5) incorporate more natural movement into the day. Apparently the French are not big into fitness. There are definitely some people that are into it, but finding gyms all over town is unheard of. Physical activity is something they just add to their day… in street clothes. Lots of walking, riding bikes, gardening, etc. They sure know how to sit and relax but they are also quite busy on their feet throughout the day. So I’ve been doing similar. I’ve not been doing my 1hr long fitness videos like I used to. Instead, I’ll rough house with the kids and wrestle them, or play ball with them outside, or go for long walks with them. I’ll run up and down the stairs several times. I’ll garden and work outside. I’ll do what I call “Potty Push-ups” where every time I visit the restroom I’ll do 10 push-up. Oftentimes I’ll just do some squats or leg lifts or arm toning exercises with 5lb weights off and on all throughout the day when I get a few minutes break. All in my normal every day clothes.

6) back to food… s.l.o.w. d.o.w.n. when eating. This has been tough for me as well. I normally scarf my food because with kids, it seems to be the only way to get a hot meal. But I’ve been making EVERYONE slow down. Yes, meals take a while over here at our home. But it’s actually proving to be a really nice time as a family. We really talk and discuss and enjoy one another. We all wait for each other. We actually *taste* the food. And when you take time to eat, it gives your belly time to communicate with your head that, yes, it’s full.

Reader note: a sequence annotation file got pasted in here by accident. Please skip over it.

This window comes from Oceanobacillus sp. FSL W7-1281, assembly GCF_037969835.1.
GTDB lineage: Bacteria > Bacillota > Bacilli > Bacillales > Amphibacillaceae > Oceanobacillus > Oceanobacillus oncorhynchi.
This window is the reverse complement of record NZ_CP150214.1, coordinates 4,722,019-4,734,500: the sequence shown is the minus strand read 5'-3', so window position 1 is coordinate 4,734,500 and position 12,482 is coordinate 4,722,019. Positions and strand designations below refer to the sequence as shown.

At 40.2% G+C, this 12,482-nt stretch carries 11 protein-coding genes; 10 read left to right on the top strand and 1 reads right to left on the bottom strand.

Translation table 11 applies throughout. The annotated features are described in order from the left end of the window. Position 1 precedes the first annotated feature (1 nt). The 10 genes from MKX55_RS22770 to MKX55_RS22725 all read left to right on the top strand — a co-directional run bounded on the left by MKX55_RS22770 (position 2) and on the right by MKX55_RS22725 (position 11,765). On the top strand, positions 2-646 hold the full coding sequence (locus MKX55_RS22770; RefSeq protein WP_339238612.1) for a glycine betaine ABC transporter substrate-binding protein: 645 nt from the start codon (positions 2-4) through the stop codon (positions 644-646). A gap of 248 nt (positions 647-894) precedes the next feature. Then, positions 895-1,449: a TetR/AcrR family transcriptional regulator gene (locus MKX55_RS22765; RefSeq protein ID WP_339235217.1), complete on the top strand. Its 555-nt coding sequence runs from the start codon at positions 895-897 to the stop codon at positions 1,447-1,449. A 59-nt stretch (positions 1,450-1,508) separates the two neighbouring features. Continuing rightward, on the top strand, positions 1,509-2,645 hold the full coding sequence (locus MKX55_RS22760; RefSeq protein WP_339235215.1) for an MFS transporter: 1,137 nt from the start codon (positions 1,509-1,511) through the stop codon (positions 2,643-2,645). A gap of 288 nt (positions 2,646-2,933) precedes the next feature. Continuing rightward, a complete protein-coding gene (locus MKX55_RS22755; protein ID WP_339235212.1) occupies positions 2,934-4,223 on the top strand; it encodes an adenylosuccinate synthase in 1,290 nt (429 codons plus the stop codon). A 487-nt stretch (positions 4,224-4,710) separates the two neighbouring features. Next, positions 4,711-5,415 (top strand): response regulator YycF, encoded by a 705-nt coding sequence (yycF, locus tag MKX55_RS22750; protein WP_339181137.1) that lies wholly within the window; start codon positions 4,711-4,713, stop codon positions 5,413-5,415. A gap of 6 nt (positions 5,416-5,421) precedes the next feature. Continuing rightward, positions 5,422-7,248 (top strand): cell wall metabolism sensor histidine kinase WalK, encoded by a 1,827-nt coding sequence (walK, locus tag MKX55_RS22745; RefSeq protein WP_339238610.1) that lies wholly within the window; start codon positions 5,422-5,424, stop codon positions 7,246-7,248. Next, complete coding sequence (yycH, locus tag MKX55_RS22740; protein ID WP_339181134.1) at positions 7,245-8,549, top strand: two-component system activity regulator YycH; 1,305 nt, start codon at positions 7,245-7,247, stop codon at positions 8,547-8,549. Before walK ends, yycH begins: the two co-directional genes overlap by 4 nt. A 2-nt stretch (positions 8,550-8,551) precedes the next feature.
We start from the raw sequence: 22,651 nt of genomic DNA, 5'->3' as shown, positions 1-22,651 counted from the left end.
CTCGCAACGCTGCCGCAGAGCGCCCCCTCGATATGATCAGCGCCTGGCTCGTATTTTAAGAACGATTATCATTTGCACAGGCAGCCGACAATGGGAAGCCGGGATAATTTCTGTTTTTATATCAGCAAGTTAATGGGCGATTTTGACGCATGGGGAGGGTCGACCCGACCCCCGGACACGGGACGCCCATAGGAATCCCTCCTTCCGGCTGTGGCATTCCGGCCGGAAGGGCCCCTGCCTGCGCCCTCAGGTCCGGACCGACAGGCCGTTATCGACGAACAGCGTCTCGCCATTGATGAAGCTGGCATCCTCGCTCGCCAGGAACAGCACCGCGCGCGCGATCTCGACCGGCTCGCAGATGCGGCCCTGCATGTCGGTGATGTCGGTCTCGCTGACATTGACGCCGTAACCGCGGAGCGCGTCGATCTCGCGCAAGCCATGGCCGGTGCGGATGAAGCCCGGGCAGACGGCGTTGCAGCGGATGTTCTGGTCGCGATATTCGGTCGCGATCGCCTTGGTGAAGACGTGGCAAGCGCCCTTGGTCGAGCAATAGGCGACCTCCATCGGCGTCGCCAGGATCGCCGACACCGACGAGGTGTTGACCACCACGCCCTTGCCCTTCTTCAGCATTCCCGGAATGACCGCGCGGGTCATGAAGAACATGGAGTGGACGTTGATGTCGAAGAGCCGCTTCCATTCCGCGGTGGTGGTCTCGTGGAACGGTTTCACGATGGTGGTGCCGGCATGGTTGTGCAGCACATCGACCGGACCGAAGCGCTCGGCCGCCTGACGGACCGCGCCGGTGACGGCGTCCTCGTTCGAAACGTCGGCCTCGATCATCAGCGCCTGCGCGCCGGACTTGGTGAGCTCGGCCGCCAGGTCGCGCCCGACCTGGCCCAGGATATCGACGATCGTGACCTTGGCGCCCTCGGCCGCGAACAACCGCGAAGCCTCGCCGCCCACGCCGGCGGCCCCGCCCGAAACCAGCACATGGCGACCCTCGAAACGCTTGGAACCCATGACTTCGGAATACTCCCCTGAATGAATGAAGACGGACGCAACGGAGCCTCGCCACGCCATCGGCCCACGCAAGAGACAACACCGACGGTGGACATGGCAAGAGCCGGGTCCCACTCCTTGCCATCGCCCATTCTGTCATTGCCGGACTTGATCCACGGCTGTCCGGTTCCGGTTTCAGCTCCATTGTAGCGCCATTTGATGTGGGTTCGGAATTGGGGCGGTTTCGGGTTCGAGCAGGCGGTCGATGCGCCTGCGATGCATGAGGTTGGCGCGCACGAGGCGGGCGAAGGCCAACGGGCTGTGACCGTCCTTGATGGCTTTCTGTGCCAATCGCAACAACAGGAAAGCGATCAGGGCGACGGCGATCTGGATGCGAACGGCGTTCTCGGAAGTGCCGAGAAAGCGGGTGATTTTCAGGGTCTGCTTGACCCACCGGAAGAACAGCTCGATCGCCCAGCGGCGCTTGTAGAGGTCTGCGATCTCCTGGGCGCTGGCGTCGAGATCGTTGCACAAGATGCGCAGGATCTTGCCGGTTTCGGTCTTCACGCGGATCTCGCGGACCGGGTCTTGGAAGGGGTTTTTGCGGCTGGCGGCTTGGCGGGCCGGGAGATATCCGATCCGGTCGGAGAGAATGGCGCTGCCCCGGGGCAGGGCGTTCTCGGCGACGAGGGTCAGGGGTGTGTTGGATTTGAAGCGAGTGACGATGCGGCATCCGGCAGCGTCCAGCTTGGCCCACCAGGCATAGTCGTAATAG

7) actually, we don’t use the word “full” anymore. We say “are you not hungry?” There a big difference. The French don’t eat until they are FULL. That means too much was eaten. They eat until they are “not hungry”. This actually hasn’t been too hard of a thing to adjust to. It just really requires you to slow down and ponder… do I really need more??? Oftentimes, no, more is not needed.

8) food is meant for sustenance and pleasure. The French don’t just fill their bellies with whatever is cheap and filling. They try very hard to produce YUMMY, satisfying meals… not just to the palate, but also to the eyes. I’ve been trying to do this as well. A lot of time is spent in the kitchen because of this, but thankfully our dining room is connected to the kitchen so I can still be with family and friends while working. AND my kids help too. They really enjoy being a part of the cooking process and making something beautiful and yummy to share with the family. So… we work together.